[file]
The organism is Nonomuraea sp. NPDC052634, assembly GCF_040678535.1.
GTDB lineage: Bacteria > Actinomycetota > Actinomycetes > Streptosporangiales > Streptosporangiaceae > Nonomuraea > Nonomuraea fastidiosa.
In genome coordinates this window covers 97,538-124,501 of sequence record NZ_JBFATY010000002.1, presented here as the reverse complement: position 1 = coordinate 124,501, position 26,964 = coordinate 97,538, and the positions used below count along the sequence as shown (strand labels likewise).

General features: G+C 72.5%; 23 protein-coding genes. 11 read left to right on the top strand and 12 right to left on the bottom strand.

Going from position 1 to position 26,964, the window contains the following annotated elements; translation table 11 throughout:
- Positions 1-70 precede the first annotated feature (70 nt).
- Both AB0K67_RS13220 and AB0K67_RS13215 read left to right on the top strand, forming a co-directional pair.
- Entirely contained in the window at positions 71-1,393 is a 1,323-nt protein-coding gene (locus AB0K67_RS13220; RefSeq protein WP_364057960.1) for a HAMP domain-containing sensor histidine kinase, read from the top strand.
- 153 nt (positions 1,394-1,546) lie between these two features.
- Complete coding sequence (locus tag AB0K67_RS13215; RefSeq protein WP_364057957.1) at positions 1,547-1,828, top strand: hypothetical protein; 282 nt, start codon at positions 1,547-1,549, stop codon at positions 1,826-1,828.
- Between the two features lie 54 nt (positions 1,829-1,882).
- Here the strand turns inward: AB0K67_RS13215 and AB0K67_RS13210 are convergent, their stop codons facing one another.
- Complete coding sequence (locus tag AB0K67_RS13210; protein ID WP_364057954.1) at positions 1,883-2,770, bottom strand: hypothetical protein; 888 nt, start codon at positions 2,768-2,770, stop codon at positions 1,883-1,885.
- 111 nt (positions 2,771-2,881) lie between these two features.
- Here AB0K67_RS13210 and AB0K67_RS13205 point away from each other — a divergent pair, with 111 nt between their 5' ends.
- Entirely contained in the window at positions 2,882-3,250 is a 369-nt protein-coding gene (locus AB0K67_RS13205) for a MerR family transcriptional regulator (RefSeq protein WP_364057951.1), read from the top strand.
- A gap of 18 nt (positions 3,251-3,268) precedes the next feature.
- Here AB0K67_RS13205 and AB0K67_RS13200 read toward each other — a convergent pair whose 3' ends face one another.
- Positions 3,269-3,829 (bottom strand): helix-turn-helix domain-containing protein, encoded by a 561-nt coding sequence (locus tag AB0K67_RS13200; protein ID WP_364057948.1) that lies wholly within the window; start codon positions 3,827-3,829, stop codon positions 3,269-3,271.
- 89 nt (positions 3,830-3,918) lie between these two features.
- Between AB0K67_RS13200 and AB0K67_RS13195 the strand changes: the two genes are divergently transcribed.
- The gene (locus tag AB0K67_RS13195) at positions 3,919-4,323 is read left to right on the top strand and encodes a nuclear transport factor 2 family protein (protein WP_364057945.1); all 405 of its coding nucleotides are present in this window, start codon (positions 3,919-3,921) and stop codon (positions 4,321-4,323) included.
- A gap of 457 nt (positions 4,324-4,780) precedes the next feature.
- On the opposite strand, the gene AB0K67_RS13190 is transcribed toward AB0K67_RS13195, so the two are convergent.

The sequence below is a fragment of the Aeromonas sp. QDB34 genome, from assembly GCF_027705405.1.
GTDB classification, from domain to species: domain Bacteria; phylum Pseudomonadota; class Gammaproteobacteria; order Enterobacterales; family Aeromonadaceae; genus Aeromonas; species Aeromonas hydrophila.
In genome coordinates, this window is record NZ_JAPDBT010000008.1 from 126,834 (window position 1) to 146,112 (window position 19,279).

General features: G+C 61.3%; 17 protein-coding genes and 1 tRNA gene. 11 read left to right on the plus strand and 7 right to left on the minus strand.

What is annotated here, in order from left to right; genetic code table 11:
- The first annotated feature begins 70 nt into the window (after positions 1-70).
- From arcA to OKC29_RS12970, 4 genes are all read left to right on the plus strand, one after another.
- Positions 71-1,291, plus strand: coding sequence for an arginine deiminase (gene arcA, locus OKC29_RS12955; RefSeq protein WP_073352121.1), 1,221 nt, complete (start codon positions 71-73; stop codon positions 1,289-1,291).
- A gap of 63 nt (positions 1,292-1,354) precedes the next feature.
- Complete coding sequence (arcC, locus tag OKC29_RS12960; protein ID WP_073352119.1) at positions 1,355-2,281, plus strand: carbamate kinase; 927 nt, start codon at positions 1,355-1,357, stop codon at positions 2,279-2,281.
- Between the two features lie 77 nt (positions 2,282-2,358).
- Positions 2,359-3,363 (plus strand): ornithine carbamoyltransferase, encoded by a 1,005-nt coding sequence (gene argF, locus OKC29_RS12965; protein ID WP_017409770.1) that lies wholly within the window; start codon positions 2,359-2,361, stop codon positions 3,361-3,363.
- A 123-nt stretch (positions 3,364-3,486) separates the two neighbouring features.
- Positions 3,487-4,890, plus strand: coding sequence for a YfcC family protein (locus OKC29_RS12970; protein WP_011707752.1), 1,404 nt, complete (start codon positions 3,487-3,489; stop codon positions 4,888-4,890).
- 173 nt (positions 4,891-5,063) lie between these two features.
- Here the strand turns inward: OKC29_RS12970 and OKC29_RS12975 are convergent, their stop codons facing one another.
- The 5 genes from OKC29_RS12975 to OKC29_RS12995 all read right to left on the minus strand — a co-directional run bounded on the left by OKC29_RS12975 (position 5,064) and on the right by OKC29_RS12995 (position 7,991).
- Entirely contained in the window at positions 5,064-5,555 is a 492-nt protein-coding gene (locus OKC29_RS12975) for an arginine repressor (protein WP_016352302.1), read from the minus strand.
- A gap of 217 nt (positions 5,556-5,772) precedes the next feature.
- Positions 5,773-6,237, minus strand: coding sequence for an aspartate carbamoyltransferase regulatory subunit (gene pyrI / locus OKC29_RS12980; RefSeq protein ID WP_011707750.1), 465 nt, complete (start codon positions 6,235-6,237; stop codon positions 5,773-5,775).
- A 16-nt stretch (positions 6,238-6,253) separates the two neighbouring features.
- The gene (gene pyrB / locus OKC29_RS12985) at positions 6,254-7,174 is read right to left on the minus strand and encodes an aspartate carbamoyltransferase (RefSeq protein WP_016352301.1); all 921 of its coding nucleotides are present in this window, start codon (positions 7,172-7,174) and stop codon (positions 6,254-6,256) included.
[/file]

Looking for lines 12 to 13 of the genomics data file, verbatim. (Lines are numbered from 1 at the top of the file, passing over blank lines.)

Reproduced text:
- Here the strand turns inward: AB0K67_RS13215 and AB0K67_RS13210 are convergent, their stop codons facing one another.
- Complete coding sequence (locus tag AB0K67_RS13210; protein ID WP_364057954.1) at positions 1,883-2,770, bottom strand: hypothetical protein; 888 nt, start codon at positions 2,768-2,770, stop codon at positions 1,883-1,885.